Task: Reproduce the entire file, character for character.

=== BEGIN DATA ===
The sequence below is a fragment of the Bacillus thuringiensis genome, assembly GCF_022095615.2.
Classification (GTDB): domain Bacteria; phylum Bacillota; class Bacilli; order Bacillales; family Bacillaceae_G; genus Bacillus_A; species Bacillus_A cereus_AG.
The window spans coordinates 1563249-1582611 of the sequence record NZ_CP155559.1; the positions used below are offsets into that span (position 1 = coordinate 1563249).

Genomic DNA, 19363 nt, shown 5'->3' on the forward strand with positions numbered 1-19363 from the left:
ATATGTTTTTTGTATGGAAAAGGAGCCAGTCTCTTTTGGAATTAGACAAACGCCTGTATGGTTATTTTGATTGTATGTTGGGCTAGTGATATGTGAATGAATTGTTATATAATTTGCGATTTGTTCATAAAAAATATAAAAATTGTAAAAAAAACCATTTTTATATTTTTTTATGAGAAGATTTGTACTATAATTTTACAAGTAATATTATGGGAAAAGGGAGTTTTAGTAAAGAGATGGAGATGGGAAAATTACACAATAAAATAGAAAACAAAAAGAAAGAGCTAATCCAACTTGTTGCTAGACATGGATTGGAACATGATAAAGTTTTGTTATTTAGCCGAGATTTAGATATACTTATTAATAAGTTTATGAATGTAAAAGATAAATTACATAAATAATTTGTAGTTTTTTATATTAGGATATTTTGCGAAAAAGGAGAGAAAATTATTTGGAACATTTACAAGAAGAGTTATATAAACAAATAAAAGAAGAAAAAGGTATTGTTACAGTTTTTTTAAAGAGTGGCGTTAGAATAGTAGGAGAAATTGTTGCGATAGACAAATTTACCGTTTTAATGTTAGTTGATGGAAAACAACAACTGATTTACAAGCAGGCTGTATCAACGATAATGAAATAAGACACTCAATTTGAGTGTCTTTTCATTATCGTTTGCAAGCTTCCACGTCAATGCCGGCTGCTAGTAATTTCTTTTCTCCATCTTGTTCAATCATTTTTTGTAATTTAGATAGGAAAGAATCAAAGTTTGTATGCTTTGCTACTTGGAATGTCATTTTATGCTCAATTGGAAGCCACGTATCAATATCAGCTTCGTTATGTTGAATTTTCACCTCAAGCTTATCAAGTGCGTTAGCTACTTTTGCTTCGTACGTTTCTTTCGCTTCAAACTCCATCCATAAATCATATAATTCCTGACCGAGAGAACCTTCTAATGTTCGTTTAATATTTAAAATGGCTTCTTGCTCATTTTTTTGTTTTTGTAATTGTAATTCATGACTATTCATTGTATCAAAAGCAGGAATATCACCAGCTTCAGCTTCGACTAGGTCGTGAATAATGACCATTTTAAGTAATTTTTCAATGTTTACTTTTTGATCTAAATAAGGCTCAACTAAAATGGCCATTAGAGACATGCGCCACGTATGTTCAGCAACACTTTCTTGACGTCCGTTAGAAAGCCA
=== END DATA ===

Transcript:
The sequence below is a fragment of the Bacillus thuringiensis genome, assembly GCF_022095615.2.
Classification (GTDB): domain Bacteria; phylum Bacillota; class Bacilli; order Bacillales; family Bacillaceae_G; genus Bacillus_A; species Bacillus_A cereus_AG.
The window spans coordinates 1563249-1582611 of the sequence record NZ_CP155559.1; the positions used below are offsets into that span (position 1 = coordinate 1563249).

Genomic DNA, 19363 nt, shown 5'->3' on the forward strand with positions numbered 1-19363 from the left:
ATATGTTTTTTGTATGGAAAAGGAGCCAGTCTCTTTTGGAATTAGACAAACGCCTGTATGGTTATTTTGATTGTATGTTGGGCTAGTGATATGTGAATGAATTGTTATATAATTTGCGATTTGTTCATAAAAAATATAAAAATTGTAAAAAAAACCATTTTTATATTTTTTTATGAGAAGATTTGTACTATAATTTTACAAGTAATATTATGGGAAAAGGGAGTTTTAGTAAAGAGATGGAGATGGGAAAATTACACAATAAAATAGAAAACAAAAAGAAAGAGCTAATCCAACTTGTTGCTAGACATGGATTGGAACATGATAAAGTTTTGTTATTTAGCCGAGATTTAGATATACTTATTAATAAGTTTATGAATGTAAAAGATAAATTACATAAATAATTTGTAGTTTTTTATATTAGGATATTTTGCGAAAAAGGAGAGAAAATTATTTGGAACATTTACAAGAAGAGTTATATAAACAAATAAAAGAAGAAAAAGGTATTGTTACAGTTTTTTTAAAGAGTGGCGTTAGAATAGTAGGAGAAATTGTTGCGATAGACAAATTTACCGTTTTAATGTTAGTTGATGGAAAACAACAACTGATTTACAAGCAGGCTGTATCAACGATAATGAAATAAGACACTCAATTTGAGTGTCTTTTCATTATCGTTTGCAAGCTTCCACGTCAATGCCGGCTGCTAGTAATTTCTTTTCTCCATCTTGTTCAATCATTTTTTGTAATTTAGATAGGAAAGAATCAAAGTTTGTATGCTTTGCTACTTGGAATGTCATTTTATGCTCAATTGGAAGCCACGTATCAATATCAGCTTCGTTATGTTGAATTTTCACCTCAAGCTTATCAAGTGCGTTAGCTACTTTTGCTTCGTACGTTTCTTTCGCTTCAAACTCCATCCATAAATCATATAATTCCTGACCGAGAGAACCTTCTAATGTTCGTTTAATATTTAAAATGGCTTCTTGCTCATTTTTTTGTTTTTGTAATTGTAATTCATGACTATTCATTGTATCAAAAGCAGGAATATCACCAGCTTCAGCTTCGACTAGGTCGTGAATAATGACCATTTTAAGTAATTTTTCAATGTTTACTTTTTGATCTAAATAAGGCTCAACTAAAATGGCCATTAGAGACATGCGCCACGTATGTTCAGCAACACTTTCTTGACGTCCGTTAGAAAGCCA